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melodeon

or me·lo·di·on

[muh-loh-dee-uh n]
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noun
  1. a small reed organ.
  2. a kind of accordion.
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Origin of melodeon

1840–50, Americanism; < German, formed on Melodie melody; see accordion
Dictionary.com Unabridged Based on the Random House Unabridged Dictionary, © Random House, Inc. 2018

Related Words

concertinamelodeonsqueezebox

Examples from the Web for melodeon

Historical Examples

  • She could not imagine how the singing could be anything without her voice and the melodeon.

    Watch Yourself Go By

    Al. G. Field

  • Ye can't foller a fiddle an' sing, ye got to hev a melodeon or accordion.

  • Billy's flute and the melodeon did not harmonize as the melodeon had only three notes left in it.

  • I guess we could get us some kind of a melodeon, 'fore we done such a thing as that.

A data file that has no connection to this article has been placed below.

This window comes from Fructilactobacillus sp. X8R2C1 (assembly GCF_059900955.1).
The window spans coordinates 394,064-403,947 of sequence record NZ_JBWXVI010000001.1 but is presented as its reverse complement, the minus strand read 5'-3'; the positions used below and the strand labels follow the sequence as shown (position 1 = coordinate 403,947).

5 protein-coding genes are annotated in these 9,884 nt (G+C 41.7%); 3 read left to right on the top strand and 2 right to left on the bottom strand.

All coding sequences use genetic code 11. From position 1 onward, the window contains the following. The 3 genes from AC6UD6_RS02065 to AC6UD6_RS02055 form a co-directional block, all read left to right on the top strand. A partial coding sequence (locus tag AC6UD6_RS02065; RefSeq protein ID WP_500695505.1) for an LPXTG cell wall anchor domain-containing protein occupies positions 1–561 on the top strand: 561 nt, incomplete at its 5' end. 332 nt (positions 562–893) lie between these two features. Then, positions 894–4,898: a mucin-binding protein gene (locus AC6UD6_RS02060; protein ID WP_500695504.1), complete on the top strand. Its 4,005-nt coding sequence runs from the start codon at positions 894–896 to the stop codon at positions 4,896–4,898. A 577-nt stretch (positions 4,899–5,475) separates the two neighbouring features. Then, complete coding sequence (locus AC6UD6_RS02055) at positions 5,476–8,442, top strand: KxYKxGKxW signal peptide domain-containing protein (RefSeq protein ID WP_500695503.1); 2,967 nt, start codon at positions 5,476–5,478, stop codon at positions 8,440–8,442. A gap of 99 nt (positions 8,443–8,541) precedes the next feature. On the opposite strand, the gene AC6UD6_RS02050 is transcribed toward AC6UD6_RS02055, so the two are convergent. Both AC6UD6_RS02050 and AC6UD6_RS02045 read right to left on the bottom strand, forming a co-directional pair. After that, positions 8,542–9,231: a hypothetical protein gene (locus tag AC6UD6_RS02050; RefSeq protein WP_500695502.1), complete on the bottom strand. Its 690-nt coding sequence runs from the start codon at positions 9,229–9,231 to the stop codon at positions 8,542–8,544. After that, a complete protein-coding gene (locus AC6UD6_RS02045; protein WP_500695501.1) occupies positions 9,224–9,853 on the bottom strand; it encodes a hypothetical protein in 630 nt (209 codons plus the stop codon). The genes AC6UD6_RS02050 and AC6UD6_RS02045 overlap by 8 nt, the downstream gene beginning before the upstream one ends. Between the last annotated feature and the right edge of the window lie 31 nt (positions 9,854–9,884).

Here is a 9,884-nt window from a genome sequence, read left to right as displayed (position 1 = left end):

• Eve came from the melodeon and laid one slim hand on his arm.

    The Flaming Jewel

    Robert W. Chambers


British Dictionary definitions for melodeon

melodeon

melodion

noun music
  1. a type of small accordion
  2. a type of keyboard instrument similar to the harmonium
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Word Origin

C19: from German, from Melodie melody
Collins English Dictionary - Complete & Unabridged 2012 Digital Edition © William Collins Sons & Co. Ltd. 1979, 1986 © HarperCollins Publishers 1998, 2000, 2003, 2005, 2006, 2007, 2009, 2012

Word Origin and History for melodeon

n.

1847, variant of melodion, from German Melopdoin, from Melodie, from Old French melodie (see melody).

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Online Etymology Dictionary, © 2010 Douglas Harper